Fate of individuals with ischemic amputations in the REACH Registry: Three-year cardiovascular and limb-related outcomes

Maria Teresa B. Abola, Deepak L. Bhatt, Sue Duval, Patrice P. Cacoub, Iris Baumgartner, Hong Keo, Mark A. Creager, Danielle M. Brennan, Ph Gabriel Steg, Alan T Hirsch

Research output: Contribution to journalArticlepeer-review

31 Scopus citations

Abstract

Objective: To evaluate systemic and limb ischemic event rates of PAD patients with prior leg amputation and determine predictors of adverse outcomes. Methods: The REduction of Atherothrombosis for Continued Health (REACH) Registry provided a prospective multinational cohort of 7996 outpatients with PAD enrolled from primary medical clinics in 44 countries in 2003-2004. 1160 patients (14.5%) had a prior leg amputation at any level. Systemic (myocardial infarction [MI], stroke, cardiovascular death) and limb (angioplasty, surgery, amputation) ischemic event rates were determined in a 3-year follow-up. Results: PAD patients with leg amputations on entry had a 5-fold higher rate of a subsequent amputation (12.4% vs. 2.4%, P<.001), lower rate of peripheral angioplasty (8.3% vs. 10.7%, P=.005), and similar rates of surgical revascularization procedures compared with PAD patients without amputation. A nearly 2-fold increase in rates of cardiovascular death (14.5% vs. 7.7%, P<.001) and all-cause mortality (21.8% vs. 12.6%, P<.001) and an increase in the composite outcome of MI, stroke, cardiovascular death, or hospitalization (48.7% vs. 40.0%, P<.001) were noted. Recent (≤1 year) amputation was associated with higher rates of worsening PAD, subsequent lower extremity surgical revascularization procedures, re-amputation, non-fatal MI, and the composite outcome, including hospitalization. Adverse systemic and limb ischemic outcomes were similar regardless of amputation level. Conclusions: Individuals with a history of leg amputations have markedly elevated rates of systemic and limb-related outcomes. PAD patients with recent ischemic amputation have the highest risk of adverse events. A history of " minor" ischemic amputation may confer an identical systemic risk as " major" leg amputation.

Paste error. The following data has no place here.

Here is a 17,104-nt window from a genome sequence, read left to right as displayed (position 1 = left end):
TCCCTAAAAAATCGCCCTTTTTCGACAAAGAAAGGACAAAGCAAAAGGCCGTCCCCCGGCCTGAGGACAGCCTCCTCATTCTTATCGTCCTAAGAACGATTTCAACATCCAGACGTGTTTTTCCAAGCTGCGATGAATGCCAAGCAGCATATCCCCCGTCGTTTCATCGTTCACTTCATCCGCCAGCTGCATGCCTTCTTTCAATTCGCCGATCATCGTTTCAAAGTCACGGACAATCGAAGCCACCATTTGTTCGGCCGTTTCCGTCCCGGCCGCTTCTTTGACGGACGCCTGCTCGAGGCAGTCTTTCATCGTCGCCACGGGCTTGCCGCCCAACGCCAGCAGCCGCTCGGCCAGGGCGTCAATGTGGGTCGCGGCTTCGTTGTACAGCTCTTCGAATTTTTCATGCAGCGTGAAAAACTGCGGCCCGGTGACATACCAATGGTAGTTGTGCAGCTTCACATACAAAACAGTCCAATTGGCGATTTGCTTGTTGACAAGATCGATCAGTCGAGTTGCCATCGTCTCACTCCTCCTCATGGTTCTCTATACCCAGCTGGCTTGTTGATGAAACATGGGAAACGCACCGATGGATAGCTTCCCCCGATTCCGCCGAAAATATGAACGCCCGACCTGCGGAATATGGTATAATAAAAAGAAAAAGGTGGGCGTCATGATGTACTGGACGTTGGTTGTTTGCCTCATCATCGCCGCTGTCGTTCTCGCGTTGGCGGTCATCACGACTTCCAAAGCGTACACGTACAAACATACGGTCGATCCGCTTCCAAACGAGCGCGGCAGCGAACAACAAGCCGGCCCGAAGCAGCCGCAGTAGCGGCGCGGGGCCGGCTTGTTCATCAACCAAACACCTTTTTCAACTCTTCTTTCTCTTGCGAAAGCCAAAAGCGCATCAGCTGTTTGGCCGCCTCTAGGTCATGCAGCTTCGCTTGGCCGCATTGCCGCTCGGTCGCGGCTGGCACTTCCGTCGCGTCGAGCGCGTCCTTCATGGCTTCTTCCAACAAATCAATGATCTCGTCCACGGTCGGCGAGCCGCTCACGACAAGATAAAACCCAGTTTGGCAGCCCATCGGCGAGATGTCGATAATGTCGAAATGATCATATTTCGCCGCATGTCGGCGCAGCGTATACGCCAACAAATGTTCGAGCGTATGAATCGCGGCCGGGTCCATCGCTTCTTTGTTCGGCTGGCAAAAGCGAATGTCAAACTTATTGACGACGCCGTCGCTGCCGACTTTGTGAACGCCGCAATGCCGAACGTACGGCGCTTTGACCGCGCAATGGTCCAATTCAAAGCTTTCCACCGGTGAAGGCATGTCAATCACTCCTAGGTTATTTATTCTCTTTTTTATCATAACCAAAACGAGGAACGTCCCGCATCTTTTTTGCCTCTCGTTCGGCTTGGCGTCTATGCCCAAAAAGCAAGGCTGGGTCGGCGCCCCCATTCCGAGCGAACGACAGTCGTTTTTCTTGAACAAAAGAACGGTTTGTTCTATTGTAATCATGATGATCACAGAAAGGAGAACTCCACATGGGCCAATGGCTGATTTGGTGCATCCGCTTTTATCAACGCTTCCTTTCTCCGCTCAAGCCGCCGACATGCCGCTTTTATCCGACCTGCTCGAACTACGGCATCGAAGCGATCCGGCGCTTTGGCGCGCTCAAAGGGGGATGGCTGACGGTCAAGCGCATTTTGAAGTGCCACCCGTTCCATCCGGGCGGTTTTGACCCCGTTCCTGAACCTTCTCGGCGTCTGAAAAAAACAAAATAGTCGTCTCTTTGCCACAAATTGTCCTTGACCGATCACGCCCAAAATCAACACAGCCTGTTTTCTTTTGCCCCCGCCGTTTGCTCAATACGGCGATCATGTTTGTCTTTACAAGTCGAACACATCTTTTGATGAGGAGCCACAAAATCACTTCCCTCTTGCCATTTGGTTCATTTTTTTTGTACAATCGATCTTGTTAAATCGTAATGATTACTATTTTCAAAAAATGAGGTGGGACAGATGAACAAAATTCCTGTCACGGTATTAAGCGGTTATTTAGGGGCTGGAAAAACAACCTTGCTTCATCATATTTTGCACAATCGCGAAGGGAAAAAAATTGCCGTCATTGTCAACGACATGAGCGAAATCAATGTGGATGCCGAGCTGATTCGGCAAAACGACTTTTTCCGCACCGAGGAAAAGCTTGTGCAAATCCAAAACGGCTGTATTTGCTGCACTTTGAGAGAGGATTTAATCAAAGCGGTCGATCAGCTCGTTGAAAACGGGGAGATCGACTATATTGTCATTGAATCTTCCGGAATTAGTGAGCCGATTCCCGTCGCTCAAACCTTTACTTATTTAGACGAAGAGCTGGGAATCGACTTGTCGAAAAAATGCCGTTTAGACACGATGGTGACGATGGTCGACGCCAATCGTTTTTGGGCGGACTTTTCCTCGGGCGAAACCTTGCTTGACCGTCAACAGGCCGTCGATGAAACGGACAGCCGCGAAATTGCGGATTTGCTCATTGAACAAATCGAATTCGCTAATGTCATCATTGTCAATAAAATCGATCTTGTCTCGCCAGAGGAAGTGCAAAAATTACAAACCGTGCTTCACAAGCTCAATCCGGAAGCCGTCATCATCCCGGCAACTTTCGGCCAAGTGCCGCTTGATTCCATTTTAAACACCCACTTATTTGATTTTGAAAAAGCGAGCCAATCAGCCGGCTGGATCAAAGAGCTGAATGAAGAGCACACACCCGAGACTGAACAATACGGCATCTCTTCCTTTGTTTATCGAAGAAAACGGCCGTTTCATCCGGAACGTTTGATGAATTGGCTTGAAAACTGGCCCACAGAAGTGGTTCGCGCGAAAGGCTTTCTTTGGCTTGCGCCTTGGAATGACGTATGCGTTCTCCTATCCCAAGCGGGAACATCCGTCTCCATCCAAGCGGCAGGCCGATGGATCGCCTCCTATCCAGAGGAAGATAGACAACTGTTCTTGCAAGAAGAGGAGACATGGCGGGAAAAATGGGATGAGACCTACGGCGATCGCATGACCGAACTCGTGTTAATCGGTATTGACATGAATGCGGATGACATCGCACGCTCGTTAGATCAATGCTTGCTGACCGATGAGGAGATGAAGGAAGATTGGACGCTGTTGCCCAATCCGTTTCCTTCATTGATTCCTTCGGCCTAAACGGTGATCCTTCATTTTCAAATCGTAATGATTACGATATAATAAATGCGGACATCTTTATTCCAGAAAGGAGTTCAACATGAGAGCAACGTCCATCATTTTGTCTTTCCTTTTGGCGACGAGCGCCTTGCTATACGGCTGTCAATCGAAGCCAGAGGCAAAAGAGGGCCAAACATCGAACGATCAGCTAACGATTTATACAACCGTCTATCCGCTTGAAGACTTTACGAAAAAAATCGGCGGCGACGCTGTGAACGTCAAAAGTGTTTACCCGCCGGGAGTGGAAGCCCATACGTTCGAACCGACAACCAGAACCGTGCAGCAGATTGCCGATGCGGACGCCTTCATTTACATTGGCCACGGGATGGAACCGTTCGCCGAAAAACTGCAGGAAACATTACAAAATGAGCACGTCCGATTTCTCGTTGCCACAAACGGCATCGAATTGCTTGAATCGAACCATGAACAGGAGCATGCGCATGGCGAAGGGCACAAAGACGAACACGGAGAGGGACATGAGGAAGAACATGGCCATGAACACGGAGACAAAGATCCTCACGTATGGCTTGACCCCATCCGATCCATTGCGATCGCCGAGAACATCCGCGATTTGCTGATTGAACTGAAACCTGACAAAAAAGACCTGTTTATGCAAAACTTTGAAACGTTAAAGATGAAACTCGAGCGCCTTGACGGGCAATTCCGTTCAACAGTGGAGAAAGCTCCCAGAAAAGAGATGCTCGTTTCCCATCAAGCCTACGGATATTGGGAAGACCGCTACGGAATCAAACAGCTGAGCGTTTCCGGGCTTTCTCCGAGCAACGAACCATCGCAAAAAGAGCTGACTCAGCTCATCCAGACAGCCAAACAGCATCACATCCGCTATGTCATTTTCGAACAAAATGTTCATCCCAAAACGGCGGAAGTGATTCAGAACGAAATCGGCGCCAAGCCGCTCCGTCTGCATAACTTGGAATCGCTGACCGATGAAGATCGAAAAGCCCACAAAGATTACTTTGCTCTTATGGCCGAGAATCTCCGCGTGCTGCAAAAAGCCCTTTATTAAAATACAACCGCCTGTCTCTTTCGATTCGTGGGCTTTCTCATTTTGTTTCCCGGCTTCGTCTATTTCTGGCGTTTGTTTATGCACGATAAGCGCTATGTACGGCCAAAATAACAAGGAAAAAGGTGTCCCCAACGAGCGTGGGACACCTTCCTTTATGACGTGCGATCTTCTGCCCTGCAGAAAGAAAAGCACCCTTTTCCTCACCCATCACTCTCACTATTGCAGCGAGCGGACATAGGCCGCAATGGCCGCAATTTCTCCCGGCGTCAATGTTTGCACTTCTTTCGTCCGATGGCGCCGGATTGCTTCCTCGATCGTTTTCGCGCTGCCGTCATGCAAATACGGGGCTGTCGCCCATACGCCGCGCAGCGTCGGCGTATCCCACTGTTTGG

Original languageEnglish (US)
Pages (from-to)527-535
Number of pages9
JournalAtherosclerosis
Volume221
Issue number2
DOIs
StatePublished - Apr 2012

Bibliographical note

Funding Information:
Dr Cacoub has received research grants from sanofi-aventis, Schering Plough, Servier, and Roche; honoraria from sanofi-aventis, Schering Plough, Servier, Roche, AstraZeneca, and Bristol-Myers Squibb.

Funding Information:
Dr. Abola received honoraria from AstraZeneca, Bayer, Boehringer-Ingelheim, GSK, Otsuka, Servier, and sanofi-aventis, and research grants from AstraZeneca, Bayer, Boehringer-Ingelheim, Bristol-Myers Squibb, Daiichi-Sankyo, GSK and sanofi-aventis.

Funding Information:
Dr Creager has received a research grant from Sanofi-Aventis and consulting fees from AstraZeneca, Genzyme, Merck, and Vasogen.

Keywords

  • Amputation
  • Atherosclerosis
  • Critical limb ischemia
  • Health outcomes
  • Myocardial infarction
  • Peripheral artery disease

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